Summer is over, the warmer weather has left us, the kids are back to school, and the season is definitely changing.  The summer used to be my favorite season growing up for many reasons.  I spent about 10 years in warmer climates (Florida & San Diego), which left me missing the change in seasons.  Sure, there is a slight shift in temperature and schedules change, but there is nothing like the autumn season in New York.  I have lived back home on Long Island for nearly 10 years now and each year I love the fall more and more.  

There is an energy to each season.  In Chinese medicine theory, the organ systems are divided into pairs that correlate with different seasons and elements.  For example, the fall is the season that corresponds to the element of metal.  Metal involves the organs Lung and Large Intestine.  Emotions are also associated with the different individual organs.  The lung/large intestine are paired organs and associated with grief or sadness. The actions of the lungs are to take in the new, while the action of the large intestine is to empty and release waste( let it go).  

Autumn is the season where many people tend to catch colds easily and/or deal with respiratory issues.  Being that the fall is the season of the Lung/Large intestine, it is the most important time to protect yourself from the elements.  I will go over some simple ways to do this later on.  As the weather changes, people naturally tend to be inside more.  This allows for people to become more introspective and search within if there are any emotions that need to be dealt with.  Once an uncomfortable emotion or issue arises, it is important to then be able to let it go.  I think the significance of the physical and emotional functions of these paired organs (Lung/Large Intestine) is amazing.  You can’t have one without the other: the taking in and the letting go.  It is part of nature and also part of the reality of being human.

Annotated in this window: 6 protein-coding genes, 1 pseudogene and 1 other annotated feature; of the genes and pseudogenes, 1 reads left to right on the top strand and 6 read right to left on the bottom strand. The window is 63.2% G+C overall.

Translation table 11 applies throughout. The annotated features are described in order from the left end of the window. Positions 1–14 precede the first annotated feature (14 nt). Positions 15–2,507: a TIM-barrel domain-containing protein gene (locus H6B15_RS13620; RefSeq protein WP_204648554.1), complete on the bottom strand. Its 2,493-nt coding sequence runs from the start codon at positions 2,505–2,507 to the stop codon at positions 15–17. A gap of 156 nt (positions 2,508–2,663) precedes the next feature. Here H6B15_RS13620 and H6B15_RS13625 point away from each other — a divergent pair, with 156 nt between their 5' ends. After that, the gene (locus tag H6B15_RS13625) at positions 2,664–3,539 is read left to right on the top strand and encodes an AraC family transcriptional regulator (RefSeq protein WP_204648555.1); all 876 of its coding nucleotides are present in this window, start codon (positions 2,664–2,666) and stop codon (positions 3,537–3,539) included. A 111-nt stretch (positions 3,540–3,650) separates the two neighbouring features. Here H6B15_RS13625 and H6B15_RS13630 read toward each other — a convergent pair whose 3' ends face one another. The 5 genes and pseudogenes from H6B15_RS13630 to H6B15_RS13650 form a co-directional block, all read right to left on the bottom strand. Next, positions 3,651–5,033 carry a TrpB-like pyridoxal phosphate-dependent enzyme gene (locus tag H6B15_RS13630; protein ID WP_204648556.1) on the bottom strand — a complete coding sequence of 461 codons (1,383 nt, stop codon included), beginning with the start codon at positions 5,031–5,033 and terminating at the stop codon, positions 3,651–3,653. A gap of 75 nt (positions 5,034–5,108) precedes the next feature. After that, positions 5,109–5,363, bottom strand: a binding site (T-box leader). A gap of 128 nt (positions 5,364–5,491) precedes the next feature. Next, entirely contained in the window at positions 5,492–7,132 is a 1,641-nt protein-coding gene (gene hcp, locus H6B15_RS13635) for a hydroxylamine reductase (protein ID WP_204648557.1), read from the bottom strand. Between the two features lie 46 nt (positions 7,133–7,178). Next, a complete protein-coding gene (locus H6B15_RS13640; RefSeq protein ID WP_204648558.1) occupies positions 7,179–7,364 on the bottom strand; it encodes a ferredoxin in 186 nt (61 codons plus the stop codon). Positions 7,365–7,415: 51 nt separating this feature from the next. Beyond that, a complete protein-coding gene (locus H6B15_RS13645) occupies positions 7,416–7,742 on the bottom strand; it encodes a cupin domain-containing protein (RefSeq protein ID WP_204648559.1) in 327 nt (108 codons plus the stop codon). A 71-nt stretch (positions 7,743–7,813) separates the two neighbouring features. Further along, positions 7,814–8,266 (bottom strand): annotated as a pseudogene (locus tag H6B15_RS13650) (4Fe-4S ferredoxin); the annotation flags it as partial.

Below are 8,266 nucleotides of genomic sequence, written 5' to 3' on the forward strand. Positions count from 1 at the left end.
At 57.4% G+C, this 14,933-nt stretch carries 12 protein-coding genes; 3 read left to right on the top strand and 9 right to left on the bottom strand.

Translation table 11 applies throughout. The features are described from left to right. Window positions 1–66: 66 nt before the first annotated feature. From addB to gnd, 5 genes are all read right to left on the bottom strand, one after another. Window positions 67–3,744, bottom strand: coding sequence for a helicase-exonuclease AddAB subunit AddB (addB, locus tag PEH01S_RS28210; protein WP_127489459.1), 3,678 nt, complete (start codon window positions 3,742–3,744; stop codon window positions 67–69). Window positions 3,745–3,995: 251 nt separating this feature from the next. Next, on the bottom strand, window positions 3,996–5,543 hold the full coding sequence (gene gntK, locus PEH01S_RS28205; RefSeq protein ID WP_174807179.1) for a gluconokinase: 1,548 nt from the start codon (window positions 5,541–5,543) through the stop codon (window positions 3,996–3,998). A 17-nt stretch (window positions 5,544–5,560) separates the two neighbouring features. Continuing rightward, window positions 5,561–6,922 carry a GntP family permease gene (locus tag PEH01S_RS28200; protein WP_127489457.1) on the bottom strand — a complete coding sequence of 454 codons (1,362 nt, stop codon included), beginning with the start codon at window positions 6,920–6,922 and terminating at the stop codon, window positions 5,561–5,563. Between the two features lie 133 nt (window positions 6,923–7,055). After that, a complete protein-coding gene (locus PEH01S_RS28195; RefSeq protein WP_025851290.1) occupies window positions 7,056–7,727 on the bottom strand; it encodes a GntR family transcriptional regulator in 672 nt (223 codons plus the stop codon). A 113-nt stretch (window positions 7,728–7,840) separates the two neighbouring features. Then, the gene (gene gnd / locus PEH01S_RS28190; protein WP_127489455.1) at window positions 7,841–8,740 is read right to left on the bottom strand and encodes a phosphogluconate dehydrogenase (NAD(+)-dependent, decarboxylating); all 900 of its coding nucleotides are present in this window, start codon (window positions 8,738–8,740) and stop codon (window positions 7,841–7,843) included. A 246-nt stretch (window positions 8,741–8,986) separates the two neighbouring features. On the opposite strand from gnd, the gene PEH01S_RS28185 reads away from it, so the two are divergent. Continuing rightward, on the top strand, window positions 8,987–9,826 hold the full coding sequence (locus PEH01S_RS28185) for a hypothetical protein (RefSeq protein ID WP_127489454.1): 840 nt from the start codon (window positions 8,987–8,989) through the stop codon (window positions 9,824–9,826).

Here are some helpful tips to get through this Autumn successfully:

  1.  Diet– from a Chinese medicine point of view, it is important to shift the types of foods you are eating to correspond to the correct season.  Now that the hot weather is gone, it is a good time to ditch the cold juices, salads, smoothies, and raw food.  The best way to get good nutrients from vegetables this season is to steam, sautée, and cook them.  There are certain foods that are known for being nourishing to the lung organ such as pungent foods.  These include onion, garlic, ginger, cinnamon, black pepper, radish, chili, and cardamom.  Spices that are warming can simply be added to your food, soups, and salads.
  2. Acupuncture– getting regular acupuncture treatment ensures that your body is staying in harmony.  There are also acupuncture points that help nourish your organs and buildup immunity.
  3. Move-it is a great time to take walks outside, go hiking, and enjoy the colors/smells this season has to offer.